Estate planning, although necessary, is never fun. Between federal estate taxes and state inheritance laws, designing a plan for your property after death -- and drafting the essential documents -- can be a major headache. Those arrangements can only get harder for non-U.S. citizens.
While navigating estate and immigration laws may seem overwhelming, here are five tips that can help simplify the process.
1. Figure Out Federal Laws
Federal estate taxes apply to all U.S. citizens and the estate of any deceased person who leaves property located within the United States. So resident aliens will be taxed in much the same way as citizens. The United States also imposes a tax on the gross estates of non-resident aliens, if the estate is larger than $50,000.
2. Study State Statutes
In the past, states would forgo their own estate taxes for a piece of the federal pie. But more states are imposing their own estate taxes, which can vary from state to state. And while the trend has been moving away from taxing property passed on after death, there are still states that enforce inheritance taxes.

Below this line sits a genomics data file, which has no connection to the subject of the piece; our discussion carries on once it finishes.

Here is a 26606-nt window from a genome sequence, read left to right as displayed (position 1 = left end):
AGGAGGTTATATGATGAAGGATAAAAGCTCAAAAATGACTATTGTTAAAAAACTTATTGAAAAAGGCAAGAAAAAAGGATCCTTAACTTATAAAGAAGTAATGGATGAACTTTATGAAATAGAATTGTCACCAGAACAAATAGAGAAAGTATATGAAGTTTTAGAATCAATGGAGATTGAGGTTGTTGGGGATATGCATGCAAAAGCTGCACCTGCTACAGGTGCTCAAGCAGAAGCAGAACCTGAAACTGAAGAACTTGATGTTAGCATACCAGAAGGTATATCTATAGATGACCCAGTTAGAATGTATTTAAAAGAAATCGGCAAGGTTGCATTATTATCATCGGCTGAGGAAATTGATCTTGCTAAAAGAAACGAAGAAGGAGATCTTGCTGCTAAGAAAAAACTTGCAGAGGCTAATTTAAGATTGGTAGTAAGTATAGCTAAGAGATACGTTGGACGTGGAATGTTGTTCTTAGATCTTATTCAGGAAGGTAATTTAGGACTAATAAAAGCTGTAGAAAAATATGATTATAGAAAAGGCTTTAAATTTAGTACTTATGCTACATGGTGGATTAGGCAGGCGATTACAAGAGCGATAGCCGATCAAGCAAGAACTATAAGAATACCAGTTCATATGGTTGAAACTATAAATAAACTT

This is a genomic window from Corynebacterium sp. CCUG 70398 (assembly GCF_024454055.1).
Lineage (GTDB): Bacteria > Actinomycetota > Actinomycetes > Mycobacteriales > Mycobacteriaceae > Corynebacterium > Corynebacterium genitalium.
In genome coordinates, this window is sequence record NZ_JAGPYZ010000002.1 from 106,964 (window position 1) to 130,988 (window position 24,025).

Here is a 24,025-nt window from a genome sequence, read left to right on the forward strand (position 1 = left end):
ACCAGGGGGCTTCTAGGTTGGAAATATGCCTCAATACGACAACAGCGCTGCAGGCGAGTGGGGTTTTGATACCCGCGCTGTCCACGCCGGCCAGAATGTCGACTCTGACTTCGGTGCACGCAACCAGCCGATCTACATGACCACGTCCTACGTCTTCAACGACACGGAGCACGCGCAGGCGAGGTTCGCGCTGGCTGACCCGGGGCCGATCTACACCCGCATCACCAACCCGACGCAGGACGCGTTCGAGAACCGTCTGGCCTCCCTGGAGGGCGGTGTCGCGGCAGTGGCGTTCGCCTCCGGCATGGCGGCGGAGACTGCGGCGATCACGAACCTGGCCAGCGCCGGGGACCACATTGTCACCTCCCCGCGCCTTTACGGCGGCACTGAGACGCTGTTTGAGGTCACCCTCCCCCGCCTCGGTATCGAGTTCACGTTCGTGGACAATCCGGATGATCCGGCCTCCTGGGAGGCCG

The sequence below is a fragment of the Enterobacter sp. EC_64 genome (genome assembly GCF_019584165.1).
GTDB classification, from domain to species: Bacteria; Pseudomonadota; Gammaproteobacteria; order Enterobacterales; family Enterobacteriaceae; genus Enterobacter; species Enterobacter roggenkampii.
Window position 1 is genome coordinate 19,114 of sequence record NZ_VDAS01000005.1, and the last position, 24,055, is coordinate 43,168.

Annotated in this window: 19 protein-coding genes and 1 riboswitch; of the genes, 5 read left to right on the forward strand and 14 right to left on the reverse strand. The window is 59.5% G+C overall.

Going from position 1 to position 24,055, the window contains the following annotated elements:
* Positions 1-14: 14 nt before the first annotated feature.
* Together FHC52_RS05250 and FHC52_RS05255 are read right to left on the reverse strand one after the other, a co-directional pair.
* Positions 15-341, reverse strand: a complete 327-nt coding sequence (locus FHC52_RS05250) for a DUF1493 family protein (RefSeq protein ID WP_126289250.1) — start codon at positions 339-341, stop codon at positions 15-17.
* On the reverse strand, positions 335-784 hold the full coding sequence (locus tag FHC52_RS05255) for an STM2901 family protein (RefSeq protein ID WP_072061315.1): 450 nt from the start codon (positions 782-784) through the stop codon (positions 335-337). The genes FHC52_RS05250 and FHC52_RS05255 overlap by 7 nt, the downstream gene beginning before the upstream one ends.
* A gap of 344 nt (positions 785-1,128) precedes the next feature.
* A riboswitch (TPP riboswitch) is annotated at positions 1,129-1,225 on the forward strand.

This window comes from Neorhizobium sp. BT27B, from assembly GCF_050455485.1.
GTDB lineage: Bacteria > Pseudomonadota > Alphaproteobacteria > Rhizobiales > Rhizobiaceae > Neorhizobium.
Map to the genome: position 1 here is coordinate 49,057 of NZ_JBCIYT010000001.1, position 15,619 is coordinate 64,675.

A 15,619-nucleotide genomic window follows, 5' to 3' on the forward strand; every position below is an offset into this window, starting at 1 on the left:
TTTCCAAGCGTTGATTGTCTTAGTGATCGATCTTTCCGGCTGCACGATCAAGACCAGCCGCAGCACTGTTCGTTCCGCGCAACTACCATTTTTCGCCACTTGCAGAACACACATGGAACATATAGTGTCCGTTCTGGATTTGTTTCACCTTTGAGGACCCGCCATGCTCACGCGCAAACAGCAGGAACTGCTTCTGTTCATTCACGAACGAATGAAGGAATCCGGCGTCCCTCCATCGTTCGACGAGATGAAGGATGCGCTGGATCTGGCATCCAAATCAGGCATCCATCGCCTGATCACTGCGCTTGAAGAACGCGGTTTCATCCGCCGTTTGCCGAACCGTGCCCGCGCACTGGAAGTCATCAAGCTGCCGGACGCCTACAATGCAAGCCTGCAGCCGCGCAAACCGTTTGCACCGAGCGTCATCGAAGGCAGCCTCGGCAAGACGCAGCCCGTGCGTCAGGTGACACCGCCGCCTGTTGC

3. Sort Out the Situs
Not familiar with the term? Situs refers to where property is located for legal reasons. While the situs of real property, like land or a home, may be easy to determine, personal property like stocks, bonds, cash, automobiles, and other personal effects can be more difficult, especially for non-citizens. Additionally, depending on applicable state law, the situs of property for the purpose of probate administration often differs from the property's situs for purposes of federal and state death taxes.
4. Trust a Trust
While the go-to estate planning document for many citizens is a will, it may not be particularly helpful to non-U.S. citizens. Trusts can help avoid administration of property via probate, even if property held in the trust may still be subject to federal estate taxes and state inheritance taxes.
5. Link Up With a Lawyer
Estate planning can be a complex process with overlapping, and sometimes conflicting legal concerns. And there are many things an estate planning lawyer can do that you can't. If you're a non-U.S. citizen or nonresident alien with questions about estate planning, contact an experienced attorney today.